The Universe in 3D
The Sun is at the large orange dot at the center of the three-dimensional atlas of the Universe above.
Initially, the local stars around the Sun are shown, color coded depending on whether they are cool red stars or hot blue ones. Gradually, the view will slowly zoom out, revealing open clusters of stars in our galaxy (red), then the whole flat disk of the Milky Way with globular clusters of stars around it (purple), and then the Local Group of other galaxies around our own (blue).
Once the view zooms out to show both the Sun and the center of the Milky Way, a white line is shown connecting the two, to give a sense of the scale of the Milky Way.
At any time you can click and drag the simulation to rotate it manually. You can use the slider at the top to manually zoom in and out, or use the scroll-wheel on your mouse. Hovering over objects will often show more information about them, and double-clicking will take you to a full description of them.
The simulation above only shows astronomical objects which we are able to observe and catalogue. This means that it is biased towards showing nearby objects, as these are bright and prominent in the sky.
It may appear that the Sun is at the center of a small spherical swarm of stars, and that open star clusters form a larger swarm, also centered around the Sun.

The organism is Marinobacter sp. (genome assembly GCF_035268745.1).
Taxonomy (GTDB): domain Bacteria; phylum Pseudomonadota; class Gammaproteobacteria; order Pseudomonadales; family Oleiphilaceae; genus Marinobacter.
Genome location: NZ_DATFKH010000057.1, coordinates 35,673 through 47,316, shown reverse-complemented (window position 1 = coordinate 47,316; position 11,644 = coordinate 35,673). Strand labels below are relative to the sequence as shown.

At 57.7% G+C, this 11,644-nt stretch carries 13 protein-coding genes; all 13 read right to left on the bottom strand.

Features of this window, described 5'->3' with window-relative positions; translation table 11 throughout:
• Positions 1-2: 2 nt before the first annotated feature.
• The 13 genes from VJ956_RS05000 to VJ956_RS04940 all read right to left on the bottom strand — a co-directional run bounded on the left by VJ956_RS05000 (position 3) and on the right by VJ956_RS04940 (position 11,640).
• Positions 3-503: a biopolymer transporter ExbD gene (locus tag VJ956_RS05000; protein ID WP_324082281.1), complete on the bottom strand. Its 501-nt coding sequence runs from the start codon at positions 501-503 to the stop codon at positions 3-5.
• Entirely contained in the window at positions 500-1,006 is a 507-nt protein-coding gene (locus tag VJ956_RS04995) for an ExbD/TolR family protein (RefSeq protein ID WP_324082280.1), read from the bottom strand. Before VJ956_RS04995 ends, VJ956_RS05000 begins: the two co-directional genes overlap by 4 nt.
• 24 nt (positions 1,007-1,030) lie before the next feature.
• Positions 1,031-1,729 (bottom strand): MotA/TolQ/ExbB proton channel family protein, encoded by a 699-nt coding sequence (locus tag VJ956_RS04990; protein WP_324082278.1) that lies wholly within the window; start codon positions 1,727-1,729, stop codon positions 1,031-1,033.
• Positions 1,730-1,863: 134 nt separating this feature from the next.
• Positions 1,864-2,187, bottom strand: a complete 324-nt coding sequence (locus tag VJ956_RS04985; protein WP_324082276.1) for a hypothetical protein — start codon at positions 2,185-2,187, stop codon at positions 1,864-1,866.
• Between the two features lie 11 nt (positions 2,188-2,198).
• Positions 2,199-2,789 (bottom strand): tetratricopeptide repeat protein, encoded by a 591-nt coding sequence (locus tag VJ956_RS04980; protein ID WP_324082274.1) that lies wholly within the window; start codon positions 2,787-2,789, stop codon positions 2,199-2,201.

The side of the Milky Way opposite to the Sun may appear entirely devoid of stars and star clusters. Of course, the whole of the Milky Way is full of stars and clusters, but many – in fact most – remain unknown.
So, the simulation not only shows how the objects of the night sky fit into a 3D structure around the Sun, but also the limitations of how far out into the Universe we can see.
The positions of the objects shown here were taken from a wide variety of sources.
The positions of deep sky objects were taken from the NGC2000.0 catalog (Sinnott 1998). Where possible, their distances were taken from the DAML02 database of open clusters (Dias et al. 2002), or from Bill Harris's Catalog of Globular Clusters (Harris 1996). Distances to other objects were determined using queries to NASA Extragalactic Database (NED) based on any available data in the literature.